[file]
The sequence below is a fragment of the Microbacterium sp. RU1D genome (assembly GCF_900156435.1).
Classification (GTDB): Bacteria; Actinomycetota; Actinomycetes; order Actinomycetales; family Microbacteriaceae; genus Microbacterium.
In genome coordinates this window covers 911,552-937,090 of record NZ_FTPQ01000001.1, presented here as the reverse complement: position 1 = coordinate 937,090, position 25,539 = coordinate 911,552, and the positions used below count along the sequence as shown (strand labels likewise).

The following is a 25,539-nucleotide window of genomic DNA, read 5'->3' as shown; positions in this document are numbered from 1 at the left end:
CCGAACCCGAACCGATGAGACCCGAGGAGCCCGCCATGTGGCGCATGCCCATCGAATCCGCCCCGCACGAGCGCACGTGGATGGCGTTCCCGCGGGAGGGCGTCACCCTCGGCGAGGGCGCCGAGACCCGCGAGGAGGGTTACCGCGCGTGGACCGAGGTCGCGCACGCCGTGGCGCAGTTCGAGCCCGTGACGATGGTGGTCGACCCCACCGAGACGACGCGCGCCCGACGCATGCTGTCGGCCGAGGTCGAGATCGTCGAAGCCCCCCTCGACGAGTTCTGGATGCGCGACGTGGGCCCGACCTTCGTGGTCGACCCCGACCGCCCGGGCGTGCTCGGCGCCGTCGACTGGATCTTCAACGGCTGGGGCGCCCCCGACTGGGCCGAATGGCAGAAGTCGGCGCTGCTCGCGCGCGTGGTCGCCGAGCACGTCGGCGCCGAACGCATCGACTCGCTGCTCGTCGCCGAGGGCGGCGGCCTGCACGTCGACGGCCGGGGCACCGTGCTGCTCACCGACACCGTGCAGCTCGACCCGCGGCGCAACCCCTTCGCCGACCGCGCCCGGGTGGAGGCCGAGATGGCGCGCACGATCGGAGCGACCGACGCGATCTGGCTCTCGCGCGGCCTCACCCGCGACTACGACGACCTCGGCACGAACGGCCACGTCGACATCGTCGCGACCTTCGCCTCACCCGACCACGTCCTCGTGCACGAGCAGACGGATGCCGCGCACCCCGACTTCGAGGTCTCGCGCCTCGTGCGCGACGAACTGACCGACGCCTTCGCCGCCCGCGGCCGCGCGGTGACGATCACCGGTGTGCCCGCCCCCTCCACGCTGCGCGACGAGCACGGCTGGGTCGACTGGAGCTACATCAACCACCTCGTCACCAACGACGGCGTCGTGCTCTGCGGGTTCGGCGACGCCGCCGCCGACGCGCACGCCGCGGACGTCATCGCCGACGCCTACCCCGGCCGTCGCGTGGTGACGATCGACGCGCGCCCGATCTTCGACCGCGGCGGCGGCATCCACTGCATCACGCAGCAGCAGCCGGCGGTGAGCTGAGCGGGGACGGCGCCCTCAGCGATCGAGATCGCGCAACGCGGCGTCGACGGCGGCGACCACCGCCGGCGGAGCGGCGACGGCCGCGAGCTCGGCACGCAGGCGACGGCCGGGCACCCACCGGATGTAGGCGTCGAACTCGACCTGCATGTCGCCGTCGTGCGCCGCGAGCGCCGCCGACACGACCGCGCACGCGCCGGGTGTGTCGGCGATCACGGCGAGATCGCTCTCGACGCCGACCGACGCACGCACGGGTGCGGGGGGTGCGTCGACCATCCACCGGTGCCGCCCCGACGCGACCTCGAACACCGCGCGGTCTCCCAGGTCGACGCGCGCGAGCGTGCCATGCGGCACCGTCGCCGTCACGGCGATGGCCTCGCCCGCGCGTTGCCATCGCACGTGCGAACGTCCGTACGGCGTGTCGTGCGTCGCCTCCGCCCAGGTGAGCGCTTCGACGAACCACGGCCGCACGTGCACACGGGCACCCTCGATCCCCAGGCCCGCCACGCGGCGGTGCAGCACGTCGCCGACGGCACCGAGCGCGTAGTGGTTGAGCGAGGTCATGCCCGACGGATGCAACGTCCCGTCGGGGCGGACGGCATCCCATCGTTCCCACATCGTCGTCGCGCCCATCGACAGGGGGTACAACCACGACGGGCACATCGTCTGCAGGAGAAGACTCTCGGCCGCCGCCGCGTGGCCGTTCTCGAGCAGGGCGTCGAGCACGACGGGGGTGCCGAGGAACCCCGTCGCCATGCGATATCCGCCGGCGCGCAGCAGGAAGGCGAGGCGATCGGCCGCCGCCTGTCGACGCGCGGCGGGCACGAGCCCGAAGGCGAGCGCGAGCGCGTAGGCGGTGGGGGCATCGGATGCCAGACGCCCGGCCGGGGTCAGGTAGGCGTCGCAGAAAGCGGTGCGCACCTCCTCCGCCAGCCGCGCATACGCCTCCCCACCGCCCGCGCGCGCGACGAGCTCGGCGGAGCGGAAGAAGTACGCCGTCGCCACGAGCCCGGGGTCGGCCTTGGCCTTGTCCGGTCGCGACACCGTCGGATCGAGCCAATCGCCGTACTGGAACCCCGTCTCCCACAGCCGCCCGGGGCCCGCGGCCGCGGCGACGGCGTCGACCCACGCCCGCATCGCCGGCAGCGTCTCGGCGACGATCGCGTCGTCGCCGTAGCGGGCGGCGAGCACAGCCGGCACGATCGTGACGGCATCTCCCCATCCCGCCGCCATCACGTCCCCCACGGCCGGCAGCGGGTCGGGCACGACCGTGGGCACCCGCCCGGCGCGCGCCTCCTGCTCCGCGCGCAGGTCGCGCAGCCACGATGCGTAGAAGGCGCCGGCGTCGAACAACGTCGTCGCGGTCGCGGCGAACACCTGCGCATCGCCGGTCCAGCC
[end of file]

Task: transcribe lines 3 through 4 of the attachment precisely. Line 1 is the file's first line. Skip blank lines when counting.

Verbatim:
In genome coordinates this window covers 911,552-937,090 of record NZ_FTPQ01000001.1, presented here as the reverse complement: position 1 = coordinate 937,090, position 25,539 = coordinate 911,552, and the positions used below count along the sequence as shown (strand labels likewise).

The following is a 25,539-nucleotide window of genomic DNA, read 5'->3' as shown; positions in this document are numbered from 1 at the left end: